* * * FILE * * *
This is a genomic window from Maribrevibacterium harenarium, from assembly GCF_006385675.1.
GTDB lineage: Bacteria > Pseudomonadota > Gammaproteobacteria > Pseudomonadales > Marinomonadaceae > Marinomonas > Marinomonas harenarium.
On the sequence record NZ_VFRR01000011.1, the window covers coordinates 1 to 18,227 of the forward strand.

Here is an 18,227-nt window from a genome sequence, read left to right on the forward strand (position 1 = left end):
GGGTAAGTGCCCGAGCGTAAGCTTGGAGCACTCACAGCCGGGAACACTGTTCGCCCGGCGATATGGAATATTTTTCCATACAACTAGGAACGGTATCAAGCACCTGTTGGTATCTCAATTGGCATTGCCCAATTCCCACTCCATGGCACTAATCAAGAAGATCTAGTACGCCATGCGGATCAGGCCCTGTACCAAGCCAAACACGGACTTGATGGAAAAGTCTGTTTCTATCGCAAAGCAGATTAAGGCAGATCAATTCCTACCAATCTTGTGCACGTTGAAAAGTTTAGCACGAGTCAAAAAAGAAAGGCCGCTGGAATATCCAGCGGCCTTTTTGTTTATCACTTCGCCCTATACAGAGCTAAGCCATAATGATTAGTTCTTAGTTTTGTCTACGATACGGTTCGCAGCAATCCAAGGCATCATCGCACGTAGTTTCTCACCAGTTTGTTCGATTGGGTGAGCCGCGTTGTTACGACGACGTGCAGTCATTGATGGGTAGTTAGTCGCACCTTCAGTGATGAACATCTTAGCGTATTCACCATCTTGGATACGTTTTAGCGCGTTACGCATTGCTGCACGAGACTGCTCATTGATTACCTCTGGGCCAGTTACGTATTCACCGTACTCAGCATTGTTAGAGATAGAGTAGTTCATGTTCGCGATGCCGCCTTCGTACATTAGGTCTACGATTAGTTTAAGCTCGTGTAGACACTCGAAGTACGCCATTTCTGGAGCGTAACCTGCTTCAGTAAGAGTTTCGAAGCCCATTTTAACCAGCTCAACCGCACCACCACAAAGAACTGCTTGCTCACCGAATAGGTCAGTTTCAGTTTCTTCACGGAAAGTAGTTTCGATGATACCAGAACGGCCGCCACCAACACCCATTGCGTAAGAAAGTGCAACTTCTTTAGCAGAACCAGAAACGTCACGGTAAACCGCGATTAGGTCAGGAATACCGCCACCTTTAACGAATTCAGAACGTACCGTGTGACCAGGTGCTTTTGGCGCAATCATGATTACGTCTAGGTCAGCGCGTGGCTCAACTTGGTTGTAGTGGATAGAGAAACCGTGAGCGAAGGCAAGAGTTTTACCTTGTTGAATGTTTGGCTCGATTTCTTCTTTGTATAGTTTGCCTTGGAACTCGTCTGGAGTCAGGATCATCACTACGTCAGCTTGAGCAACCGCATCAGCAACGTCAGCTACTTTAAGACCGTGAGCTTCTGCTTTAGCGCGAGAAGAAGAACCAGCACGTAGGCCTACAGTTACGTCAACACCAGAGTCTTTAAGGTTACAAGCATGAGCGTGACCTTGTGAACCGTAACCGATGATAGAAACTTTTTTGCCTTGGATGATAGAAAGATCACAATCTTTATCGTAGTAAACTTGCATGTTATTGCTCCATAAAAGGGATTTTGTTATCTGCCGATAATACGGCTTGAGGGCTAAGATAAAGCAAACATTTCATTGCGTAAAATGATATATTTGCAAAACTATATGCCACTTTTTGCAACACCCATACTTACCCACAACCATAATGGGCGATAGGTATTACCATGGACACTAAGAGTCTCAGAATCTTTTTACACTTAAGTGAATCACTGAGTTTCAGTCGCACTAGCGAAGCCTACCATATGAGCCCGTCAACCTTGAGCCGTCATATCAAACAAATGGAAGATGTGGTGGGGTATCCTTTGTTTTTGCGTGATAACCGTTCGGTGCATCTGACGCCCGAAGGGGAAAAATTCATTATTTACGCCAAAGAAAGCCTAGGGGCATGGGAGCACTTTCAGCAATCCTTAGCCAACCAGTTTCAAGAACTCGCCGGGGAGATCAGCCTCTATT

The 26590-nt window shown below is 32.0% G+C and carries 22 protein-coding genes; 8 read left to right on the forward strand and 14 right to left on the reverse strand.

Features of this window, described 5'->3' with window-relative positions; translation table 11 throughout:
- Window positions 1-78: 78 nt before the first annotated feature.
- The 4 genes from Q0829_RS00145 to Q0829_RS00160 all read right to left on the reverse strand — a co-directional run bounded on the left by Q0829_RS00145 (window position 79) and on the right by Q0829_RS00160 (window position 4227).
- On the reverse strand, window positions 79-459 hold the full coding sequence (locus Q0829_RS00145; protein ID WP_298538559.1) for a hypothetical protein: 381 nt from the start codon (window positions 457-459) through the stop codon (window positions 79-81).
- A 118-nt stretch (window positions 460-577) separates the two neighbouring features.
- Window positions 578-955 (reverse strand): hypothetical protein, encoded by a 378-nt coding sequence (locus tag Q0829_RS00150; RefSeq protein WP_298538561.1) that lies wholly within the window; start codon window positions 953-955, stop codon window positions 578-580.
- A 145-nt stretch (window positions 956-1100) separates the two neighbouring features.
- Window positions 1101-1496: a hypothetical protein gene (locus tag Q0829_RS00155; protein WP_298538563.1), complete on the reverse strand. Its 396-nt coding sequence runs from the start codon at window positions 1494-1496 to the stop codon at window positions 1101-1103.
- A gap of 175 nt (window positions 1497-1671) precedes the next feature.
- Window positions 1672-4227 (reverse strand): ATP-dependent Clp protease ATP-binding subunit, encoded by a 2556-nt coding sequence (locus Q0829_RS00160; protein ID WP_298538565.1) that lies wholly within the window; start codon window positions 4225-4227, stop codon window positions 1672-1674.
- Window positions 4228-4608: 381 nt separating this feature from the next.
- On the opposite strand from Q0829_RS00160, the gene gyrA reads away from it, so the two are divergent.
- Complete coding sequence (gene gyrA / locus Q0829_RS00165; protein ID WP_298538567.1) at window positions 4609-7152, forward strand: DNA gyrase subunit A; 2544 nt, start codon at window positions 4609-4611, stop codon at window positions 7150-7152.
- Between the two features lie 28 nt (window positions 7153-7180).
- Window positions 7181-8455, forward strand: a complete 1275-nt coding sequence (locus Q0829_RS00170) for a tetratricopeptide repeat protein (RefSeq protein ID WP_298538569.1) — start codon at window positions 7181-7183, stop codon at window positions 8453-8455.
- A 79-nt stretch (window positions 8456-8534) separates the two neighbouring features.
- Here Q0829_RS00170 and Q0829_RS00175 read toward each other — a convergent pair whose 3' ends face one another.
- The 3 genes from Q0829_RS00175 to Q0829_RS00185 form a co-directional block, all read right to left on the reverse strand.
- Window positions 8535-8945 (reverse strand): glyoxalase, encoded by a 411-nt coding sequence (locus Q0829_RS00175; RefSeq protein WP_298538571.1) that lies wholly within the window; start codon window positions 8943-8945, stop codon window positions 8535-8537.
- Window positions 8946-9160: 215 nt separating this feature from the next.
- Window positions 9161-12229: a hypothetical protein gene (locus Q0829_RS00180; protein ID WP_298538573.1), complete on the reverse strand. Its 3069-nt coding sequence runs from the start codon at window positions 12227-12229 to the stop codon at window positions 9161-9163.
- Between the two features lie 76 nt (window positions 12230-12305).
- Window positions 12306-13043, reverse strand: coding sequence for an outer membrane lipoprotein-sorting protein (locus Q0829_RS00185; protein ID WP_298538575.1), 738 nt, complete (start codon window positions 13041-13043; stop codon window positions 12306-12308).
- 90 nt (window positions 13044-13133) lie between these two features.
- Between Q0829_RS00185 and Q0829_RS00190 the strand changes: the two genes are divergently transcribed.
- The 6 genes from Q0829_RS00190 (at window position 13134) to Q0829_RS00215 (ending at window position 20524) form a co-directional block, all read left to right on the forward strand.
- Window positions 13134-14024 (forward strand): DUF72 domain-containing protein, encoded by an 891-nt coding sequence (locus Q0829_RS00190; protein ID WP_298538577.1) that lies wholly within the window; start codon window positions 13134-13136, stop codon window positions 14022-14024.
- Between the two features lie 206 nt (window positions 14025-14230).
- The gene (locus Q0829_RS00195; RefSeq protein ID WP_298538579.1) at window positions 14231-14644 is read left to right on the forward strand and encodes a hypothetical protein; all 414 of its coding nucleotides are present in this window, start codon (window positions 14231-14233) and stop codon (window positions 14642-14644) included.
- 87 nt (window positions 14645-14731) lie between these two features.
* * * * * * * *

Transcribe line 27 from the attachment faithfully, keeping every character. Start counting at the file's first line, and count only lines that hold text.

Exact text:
- Window positions 9161-12229: a hypothetical protein gene (locus Q0829_RS00180; protein ID WP_298538573.1), complete on the reverse strand. Its 3069-nt coding sequence runs from the start codon at window positions 12227-12229 to the stop codon at window positions 9161-9163.